Experimental Investigation and Simulation of Polymer Flooding in High Temperature High Salinity Carbonate Reservoirs

  • Li Jiran

    Student thesis: Master's Thesis


    Polymer flooding is a well-established chemical enhanced oil recovery (EOR) technique. However, its application in High-Temperature and High-Salinity (HTHS) carbonate reservoirs remains a challenging task due to the unavailability of polymers that can withstand the harsh conditions. Identifying thermally stable, salt-tolerant polymers with high thickening efficiency and low adsorption in carbonate reservoirs will be a major step towards the successful application of polymer flooding in HTHS carbonate reservoirs. This research is focused on unfolding the potential application of polymer flooding in carbonate cores under harsh conditions (120C and 167 g/L). Based on extensive rheological and phase behavior analysis presented by Mr. Qadri Master Thesis Polymers for EOR in High-Temperature, High-Salinity, Carbonate Reservoirs 2015, a screened-out biopolymer, Schizophyllan, has shown the feasibility. It has potential resistance to HTHS condition for the targeted carbonate reservoir. This work has been evaluated for mobility control and hence improving oil recovery by performing series of coreflooding experiments. Various parameters including permeability, polymer slug size and initiation and their effects on final oil recovery are assessed. The experimental results and data analysis have shown that the employment of this biopolymer could offer additional 7-10% incremental oil recovery after waterflooding. Simulation work has been carried out using CMG software to history-match unsteady state (USS) coreflooding experimental results. The advantages of this model are to predict polymer injection performance, optimize slug size and injection time, and to investigate capillary end effect on relative permeability curves before and after polymer injection. Simulation results confirmed that injecting 0.1 pore volume (PV) of polymer slug after 0.3 PV of waterflooding pre-flush would achieve the optimum oil recovery. This work has demonstrated the potential advantage of the biopolymer for HTHS carbonate reservoir. In addition, the work also highlights the technical limitation of the selected biopolymer under an-aerobic conditions.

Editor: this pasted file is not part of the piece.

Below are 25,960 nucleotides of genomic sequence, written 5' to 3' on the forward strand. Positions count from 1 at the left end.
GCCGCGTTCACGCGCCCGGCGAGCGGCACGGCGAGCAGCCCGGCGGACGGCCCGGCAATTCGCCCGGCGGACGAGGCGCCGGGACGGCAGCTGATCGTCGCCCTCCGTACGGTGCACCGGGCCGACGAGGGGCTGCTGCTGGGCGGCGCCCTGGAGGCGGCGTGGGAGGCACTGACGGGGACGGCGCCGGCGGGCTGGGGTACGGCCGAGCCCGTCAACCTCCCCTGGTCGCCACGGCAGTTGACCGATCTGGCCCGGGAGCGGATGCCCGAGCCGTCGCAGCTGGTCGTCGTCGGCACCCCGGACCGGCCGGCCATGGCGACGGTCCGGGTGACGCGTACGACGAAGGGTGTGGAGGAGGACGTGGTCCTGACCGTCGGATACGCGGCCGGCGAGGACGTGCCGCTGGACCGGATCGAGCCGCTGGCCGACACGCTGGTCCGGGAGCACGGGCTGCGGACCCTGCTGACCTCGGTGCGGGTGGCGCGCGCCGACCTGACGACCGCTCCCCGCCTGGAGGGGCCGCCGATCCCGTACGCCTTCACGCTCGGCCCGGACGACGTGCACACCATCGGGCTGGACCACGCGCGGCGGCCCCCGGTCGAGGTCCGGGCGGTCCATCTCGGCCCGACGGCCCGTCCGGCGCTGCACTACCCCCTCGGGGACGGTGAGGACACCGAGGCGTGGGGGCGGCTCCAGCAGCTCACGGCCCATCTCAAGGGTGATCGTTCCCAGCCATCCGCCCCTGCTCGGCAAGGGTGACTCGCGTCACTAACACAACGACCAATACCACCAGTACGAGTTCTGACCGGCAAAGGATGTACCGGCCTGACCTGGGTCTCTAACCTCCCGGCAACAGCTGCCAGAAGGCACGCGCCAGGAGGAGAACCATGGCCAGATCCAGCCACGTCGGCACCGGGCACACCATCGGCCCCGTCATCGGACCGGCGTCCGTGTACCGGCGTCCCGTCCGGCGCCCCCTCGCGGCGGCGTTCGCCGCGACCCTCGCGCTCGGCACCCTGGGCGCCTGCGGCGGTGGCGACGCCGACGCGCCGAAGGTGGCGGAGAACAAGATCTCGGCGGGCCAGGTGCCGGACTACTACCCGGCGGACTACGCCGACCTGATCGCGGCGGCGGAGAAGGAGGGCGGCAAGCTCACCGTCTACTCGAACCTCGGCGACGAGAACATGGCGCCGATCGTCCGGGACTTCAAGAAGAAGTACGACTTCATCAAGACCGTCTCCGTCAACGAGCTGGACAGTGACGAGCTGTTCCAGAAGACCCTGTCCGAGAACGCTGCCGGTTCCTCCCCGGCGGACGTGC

Date of Award2015
    Original languageAmerican English
    SupervisorAli AlSumaiti (Supervisor)


    • Applied sciences
    • Carbonate
    • Coreflooding
    • HTHS
    • Polymer flooding
    • Petroleum engineering
    • 0765:Petroleum engineering

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